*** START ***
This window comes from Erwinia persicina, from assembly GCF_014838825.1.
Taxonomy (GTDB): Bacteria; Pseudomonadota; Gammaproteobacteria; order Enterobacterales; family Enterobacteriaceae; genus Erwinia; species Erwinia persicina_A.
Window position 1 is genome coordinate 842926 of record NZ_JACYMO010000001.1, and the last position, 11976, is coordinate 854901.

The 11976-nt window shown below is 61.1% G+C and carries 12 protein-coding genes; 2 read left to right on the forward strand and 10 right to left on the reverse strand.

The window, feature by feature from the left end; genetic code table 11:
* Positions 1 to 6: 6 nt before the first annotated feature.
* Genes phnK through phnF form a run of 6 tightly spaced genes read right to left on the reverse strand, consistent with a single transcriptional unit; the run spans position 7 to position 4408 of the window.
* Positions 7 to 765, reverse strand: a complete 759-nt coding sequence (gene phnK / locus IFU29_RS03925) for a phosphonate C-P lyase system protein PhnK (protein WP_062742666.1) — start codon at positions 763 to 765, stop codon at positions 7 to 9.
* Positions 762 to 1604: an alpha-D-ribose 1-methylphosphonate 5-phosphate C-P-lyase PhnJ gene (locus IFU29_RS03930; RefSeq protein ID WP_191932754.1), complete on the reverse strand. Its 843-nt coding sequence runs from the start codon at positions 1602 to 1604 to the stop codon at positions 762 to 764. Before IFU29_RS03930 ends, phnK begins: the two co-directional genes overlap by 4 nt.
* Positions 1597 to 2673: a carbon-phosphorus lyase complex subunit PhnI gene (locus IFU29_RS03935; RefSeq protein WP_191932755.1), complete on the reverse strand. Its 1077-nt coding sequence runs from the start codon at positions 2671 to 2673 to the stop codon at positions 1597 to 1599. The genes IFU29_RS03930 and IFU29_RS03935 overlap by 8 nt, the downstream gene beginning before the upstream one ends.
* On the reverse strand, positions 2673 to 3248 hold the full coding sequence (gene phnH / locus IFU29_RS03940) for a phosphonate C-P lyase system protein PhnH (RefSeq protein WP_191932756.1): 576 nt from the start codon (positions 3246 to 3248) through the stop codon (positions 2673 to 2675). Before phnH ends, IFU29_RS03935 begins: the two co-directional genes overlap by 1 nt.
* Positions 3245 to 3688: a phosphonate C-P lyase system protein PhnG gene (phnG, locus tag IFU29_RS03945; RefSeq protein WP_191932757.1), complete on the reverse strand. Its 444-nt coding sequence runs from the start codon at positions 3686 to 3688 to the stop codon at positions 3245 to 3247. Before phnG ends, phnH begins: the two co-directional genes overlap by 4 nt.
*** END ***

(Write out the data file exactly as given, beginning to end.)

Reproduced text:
This window comes from Erwinia persicina, from assembly GCF_014838825.1.
Taxonomy (GTDB): Bacteria; Pseudomonadota; Gammaproteobacteria; order Enterobacterales; family Enterobacteriaceae; genus Erwinia; species Erwinia persicina_A.
Window position 1 is genome coordinate 842926 of record NZ_JACYMO010000001.1, and the last position, 11976, is coordinate 854901.

The 11976-nt window shown below is 61.1% G+C and carries 12 protein-coding genes; 2 read left to right on the forward strand and 10 right to left on the reverse strand.

The window, feature by feature from the left end; genetic code table 11:
* Positions 1 to 6: 6 nt before the first annotated feature.
* Genes phnK through phnF form a run of 6 tightly spaced genes read right to left on the reverse strand, consistent with a single transcriptional unit; the run spans position 7 to position 4408 of the window.
* Positions 7 to 765, reverse strand: a complete 759-nt coding sequence (gene phnK / locus IFU29_RS03925) for a phosphonate C-P lyase system protein PhnK (protein WP_062742666.1) — start codon at positions 763 to 765, stop codon at positions 7 to 9.
* Positions 762 to 1604: an alpha-D-ribose 1-methylphosphonate 5-phosphate C-P-lyase PhnJ gene (locus IFU29_RS03930; RefSeq protein ID WP_191932754.1), complete on the reverse strand. Its 843-nt coding sequence runs from the start codon at positions 1602 to 1604 to the stop codon at positions 762 to 764. Before IFU29_RS03930 ends, phnK begins: the two co-directional genes overlap by 4 nt.
* Positions 1597 to 2673: a carbon-phosphorus lyase complex subunit PhnI gene (locus IFU29_RS03935; RefSeq protein WP_191932755.1), complete on the reverse strand. Its 1077-nt coding sequence runs from the start codon at positions 2671 to 2673 to the stop codon at positions 1597 to 1599. The genes IFU29_RS03930 and IFU29_RS03935 overlap by 8 nt, the downstream gene beginning before the upstream one ends.
* On the reverse strand, positions 2673 to 3248 hold the full coding sequence (gene phnH / locus IFU29_RS03940) for a phosphonate C-P lyase system protein PhnH (RefSeq protein WP_191932756.1): 576 nt from the start codon (positions 3246 to 3248) through the stop codon (positions 2673 to 2675). Before phnH ends, IFU29_RS03935 begins: the two co-directional genes overlap by 1 nt.
* Positions 3245 to 3688: a phosphonate C-P lyase system protein PhnG gene (phnG, locus tag IFU29_RS03945; RefSeq protein WP_191932757.1), complete on the reverse strand. Its 444-nt coding sequence runs from the start codon at positions 3686 to 3688 to the stop codon at positions 3245 to 3247. Before phnG ends, phnH begins: the two co-directional genes overlap by 4 nt.